are akin to the liliaceous tribe, and Linnæus happily terms them the princes of the vegetable kingdom. His most numerous remarks concerning them occur in his Prælectiones in Ordines Naturales Plantarum, published by Professor Giseke at Hamburgh in 1792, from private lectures and conversations of Linnæus. This work however is necessarily full of errors and mistakes, not only from its mode of compilation and the intricacy of the subject, but because Linnæus had only partially studied certain parts of that subject, and was undecided in his sentiments upon those parts. It was a singular instance of indulgent liberality in him to allow his disciples Fabricius and Giseke to make notes, for their own use, of what he considered himself as scarcely competent to lay in a finished form before the public. We are obliged to the editor for preserving these valuable though crude materials, and he has shown ability in digesting and elucidating them. I should scarcely, for my own part, have thought it right to furnish still more crude and imperfect guesses and opinions, from manuscripts which their illustrious author had purposely,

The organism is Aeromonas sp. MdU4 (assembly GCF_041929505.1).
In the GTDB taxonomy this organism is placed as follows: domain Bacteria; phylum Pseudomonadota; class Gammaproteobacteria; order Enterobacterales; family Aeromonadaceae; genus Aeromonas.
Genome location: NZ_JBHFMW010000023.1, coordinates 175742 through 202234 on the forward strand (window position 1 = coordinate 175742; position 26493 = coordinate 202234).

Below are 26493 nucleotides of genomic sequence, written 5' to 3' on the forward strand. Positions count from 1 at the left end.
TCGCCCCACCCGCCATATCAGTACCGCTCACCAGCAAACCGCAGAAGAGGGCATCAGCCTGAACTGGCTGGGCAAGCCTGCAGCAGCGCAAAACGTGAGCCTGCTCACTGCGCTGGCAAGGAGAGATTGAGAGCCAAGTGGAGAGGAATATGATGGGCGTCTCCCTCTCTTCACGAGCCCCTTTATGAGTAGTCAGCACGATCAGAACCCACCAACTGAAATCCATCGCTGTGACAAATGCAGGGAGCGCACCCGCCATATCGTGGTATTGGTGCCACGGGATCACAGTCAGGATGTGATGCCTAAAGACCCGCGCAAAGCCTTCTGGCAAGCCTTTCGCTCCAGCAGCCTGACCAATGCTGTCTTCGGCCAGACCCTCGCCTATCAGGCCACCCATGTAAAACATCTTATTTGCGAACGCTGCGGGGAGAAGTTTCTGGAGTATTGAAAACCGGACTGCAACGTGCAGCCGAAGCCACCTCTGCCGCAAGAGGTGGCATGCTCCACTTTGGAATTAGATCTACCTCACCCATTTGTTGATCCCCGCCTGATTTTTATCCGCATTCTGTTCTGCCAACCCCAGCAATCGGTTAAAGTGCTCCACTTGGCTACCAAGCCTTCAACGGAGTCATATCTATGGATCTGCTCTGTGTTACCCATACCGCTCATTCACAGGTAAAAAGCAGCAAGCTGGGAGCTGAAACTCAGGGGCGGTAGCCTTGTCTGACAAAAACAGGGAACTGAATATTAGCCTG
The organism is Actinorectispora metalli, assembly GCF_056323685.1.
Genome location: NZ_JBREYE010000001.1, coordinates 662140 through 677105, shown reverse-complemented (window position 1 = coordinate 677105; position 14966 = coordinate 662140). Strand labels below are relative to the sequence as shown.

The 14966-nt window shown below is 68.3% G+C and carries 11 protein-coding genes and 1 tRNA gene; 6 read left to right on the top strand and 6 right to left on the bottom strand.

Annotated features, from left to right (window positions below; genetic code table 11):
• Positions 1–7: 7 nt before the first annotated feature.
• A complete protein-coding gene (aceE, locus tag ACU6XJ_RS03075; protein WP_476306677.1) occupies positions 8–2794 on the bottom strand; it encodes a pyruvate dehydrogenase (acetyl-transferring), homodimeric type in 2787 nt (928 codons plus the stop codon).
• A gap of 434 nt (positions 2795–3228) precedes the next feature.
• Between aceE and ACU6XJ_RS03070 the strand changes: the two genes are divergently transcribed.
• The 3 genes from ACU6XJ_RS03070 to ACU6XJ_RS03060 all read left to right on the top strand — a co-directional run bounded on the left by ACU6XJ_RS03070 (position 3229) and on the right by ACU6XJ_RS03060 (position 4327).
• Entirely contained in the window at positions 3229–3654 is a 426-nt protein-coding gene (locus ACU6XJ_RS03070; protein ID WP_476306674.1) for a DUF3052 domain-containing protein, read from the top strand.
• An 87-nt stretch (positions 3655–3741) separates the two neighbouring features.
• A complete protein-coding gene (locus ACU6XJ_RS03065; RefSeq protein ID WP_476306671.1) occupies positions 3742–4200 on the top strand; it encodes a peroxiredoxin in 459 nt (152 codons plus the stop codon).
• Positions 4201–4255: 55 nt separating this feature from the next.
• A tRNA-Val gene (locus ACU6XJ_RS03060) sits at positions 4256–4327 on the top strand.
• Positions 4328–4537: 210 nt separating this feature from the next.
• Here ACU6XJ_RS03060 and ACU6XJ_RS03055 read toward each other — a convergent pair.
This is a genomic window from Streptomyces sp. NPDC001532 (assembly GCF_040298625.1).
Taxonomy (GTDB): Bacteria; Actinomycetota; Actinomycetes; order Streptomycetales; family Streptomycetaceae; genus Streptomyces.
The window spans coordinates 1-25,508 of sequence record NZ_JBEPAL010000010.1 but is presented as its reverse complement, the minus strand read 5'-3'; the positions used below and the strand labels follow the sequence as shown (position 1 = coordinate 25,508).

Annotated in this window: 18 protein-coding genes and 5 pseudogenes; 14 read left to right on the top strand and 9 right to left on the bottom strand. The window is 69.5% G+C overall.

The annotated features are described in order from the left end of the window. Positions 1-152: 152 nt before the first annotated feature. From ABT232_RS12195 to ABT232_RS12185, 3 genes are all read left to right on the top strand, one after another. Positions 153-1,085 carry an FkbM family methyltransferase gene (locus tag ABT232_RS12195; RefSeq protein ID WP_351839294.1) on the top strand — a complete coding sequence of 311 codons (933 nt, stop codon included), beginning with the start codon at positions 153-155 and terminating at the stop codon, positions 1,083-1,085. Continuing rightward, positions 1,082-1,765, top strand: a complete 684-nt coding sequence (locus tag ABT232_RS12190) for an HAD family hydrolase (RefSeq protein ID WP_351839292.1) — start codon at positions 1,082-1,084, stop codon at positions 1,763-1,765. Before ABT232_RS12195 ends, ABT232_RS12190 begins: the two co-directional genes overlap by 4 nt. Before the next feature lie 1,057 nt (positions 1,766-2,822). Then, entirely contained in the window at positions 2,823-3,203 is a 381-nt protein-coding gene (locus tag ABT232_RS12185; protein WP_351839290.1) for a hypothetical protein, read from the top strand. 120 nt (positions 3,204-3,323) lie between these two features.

Page:An introduction to physiological and systematical botany (1st edition).djvu/533
This page has been validated.